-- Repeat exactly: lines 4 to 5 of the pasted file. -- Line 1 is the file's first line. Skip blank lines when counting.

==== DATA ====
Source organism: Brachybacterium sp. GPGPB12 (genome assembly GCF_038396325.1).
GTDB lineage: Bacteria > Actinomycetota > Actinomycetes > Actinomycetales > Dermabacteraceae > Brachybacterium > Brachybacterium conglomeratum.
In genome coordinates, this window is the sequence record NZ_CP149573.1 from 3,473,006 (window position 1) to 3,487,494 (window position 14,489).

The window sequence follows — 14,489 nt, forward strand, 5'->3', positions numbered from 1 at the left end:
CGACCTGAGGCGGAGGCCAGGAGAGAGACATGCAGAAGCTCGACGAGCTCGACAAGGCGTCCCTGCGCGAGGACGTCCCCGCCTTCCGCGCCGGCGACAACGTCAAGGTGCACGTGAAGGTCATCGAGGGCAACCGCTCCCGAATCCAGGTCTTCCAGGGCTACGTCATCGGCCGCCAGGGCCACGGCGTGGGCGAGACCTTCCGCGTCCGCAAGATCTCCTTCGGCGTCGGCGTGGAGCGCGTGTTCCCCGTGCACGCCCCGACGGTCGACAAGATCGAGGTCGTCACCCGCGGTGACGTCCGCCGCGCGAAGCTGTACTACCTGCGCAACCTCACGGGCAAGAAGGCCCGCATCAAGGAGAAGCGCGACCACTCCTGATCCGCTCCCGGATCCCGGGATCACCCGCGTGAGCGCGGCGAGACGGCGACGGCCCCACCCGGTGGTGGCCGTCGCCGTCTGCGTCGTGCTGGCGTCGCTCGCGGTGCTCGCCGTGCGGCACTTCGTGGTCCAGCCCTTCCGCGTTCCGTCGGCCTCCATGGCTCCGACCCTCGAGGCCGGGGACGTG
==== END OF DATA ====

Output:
The window sequence follows — 14,489 nt, forward strand, 5'->3', positions numbered from 1 at the left end:
CGACCTGAGGCGGAGGCCAGGAGAGAGACATGCAGAAGCTCGACGAGCTCGACAAGGCGTCCCTGCGCGAGGACGTCCCCGCCTTCCGCGCCGGCGACAACGTCAAGGTGCACGTGAAGGTCATCGAGGGCAACCGCTCCCGAATCCAGGTCTTCCAGGGCTACGTCATCGGCCGCCAGGGCCACGGCGTGGGCGAGACCTTCCGCGTCCGCAAGATCTCCTTCGGCGTCGGCGTGGAGCGCGTGTTCCCCGTGCACGCCCCGACGGTCGACAAGATCGAGGTCGTCACCCGCGGTGACGTCCGCCGCGCGAAGCTGTACTACCTGCGCAACCTCACGGGCAAGAAGGCCCGCATCAAGGAGAAGCGCGACCACTCCTGATCCGCTCCCGGATCCCGGGATCACCCGCGTGAGCGCGGCGAGACGGCGACGGCCCCACCCGGTGGTGGCCGTCGCCGTCTGCGTCGTGCTGGCGTCGCTCGCGGTGCTCGCCGTGCGGCACTTCGTGGTCCAGCCCTTCCGCGTTCCGTCGGCCTCCATGGCTCCGACCCTCGAGGCCGGGGACGTG